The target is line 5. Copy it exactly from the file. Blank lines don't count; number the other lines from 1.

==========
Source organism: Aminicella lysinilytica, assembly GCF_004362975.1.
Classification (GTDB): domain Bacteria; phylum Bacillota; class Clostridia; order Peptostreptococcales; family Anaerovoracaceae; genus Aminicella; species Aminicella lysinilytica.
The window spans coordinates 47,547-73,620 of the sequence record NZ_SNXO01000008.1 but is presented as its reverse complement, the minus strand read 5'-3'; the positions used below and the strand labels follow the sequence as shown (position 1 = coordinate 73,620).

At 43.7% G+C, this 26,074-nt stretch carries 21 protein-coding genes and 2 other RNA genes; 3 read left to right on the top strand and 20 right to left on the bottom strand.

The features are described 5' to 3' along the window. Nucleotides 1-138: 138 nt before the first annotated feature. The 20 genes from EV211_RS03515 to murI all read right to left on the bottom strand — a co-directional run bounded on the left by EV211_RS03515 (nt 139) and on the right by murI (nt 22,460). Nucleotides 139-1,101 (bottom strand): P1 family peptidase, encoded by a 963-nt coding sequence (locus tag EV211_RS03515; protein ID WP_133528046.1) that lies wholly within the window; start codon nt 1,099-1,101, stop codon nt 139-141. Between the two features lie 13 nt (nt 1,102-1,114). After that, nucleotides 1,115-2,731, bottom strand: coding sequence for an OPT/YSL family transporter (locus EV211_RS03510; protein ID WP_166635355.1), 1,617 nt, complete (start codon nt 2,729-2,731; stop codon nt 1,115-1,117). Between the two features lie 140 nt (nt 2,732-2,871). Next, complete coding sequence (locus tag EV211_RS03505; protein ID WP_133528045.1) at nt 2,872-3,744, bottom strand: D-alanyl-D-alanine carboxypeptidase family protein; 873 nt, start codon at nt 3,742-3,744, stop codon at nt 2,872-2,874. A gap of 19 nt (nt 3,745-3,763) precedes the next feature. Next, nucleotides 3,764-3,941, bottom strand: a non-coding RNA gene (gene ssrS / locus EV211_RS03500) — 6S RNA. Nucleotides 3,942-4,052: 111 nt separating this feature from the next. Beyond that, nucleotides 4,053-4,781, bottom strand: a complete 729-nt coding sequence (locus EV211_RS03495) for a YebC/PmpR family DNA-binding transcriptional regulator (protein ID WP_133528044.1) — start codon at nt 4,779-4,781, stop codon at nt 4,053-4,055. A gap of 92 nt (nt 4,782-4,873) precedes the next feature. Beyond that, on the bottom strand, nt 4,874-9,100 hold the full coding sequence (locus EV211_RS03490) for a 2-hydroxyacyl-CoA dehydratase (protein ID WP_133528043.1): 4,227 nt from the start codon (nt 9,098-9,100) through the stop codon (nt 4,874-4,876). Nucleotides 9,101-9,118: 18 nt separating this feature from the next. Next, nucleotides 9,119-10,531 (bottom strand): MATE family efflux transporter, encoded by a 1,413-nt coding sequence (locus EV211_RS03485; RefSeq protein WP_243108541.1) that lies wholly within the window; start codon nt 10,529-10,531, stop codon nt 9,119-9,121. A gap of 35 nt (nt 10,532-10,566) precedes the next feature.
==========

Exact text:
The features are described 5' to 3' along the window. Nucleotides 1-138: 138 nt before the first annotated feature. The 20 genes from EV211_RS03515 to murI all read right to left on the bottom strand — a co-directional run bounded on the left by EV211_RS03515 (nt 139) and on the right by murI (nt 22,460). Nucleotides 139-1,101 (bottom strand): P1 family peptidase, encoded by a 963-nt coding sequence (locus tag EV211_RS03515; protein ID WP_133528046.1) that lies wholly within the window; start codon nt 1,099-1,101, stop codon nt 139-141. Between the two features lie 13 nt (nt 1,102-1,114). After that, nucleotides 1,115-2,731, bottom strand: coding sequence for an OPT/YSL family transporter (locus EV211_RS03510; protein ID WP_166635355.1), 1,617 nt, complete (start codon nt 2,729-2,731; stop codon nt 1,115-1,117). Between the two features lie 140 nt (nt 2,732-2,871). Next, complete coding sequence (locus tag EV211_RS03505; protein ID WP_133528045.1) at nt 2,872-3,744, bottom strand: D-alanyl-D-alanine carboxypeptidase family protein; 873 nt, start codon at nt 3,742-3,744, stop codon at nt 2,872-2,874. A gap of 19 nt (nt 3,745-3,763) precedes the next feature. Next, nucleotides 3,764-3,941, bottom strand: a non-coding RNA gene (gene ssrS / locus EV211_RS03500) — 6S RNA. Nucleotides 3,942-4,052: 111 nt separating this feature from the next. Beyond that, nucleotides 4,053-4,781, bottom strand: a complete 729-nt coding sequence (locus EV211_RS03495) for a YebC/PmpR family DNA-binding transcriptional regulator (protein ID WP_133528044.1) — start codon at nt 4,779-4,781, stop codon at nt 4,053-4,055. A gap of 92 nt (nt 4,782-4,873) precedes the next feature. Beyond that, on the bottom strand, nt 4,874-9,100 hold the full coding sequence (locus EV211_RS03490) for a 2-hydroxyacyl-CoA dehydratase (protein ID WP_133528043.1): 4,227 nt from the start codon (nt 9,098-9,100) through the stop codon (nt 4,874-4,876). Nucleotides 9,101-9,118: 18 nt separating this feature from the next. Next, nucleotides 9,119-10,531 (bottom strand): MATE family efflux transporter, encoded by a 1,413-nt coding sequence (locus EV211_RS03485; RefSeq protein WP_243108541.1) that lies wholly within the window; start codon nt 10,529-10,531, stop codon nt 9,119-9,121. A gap of 35 nt (nt 10,532-10,566) precedes the next feature.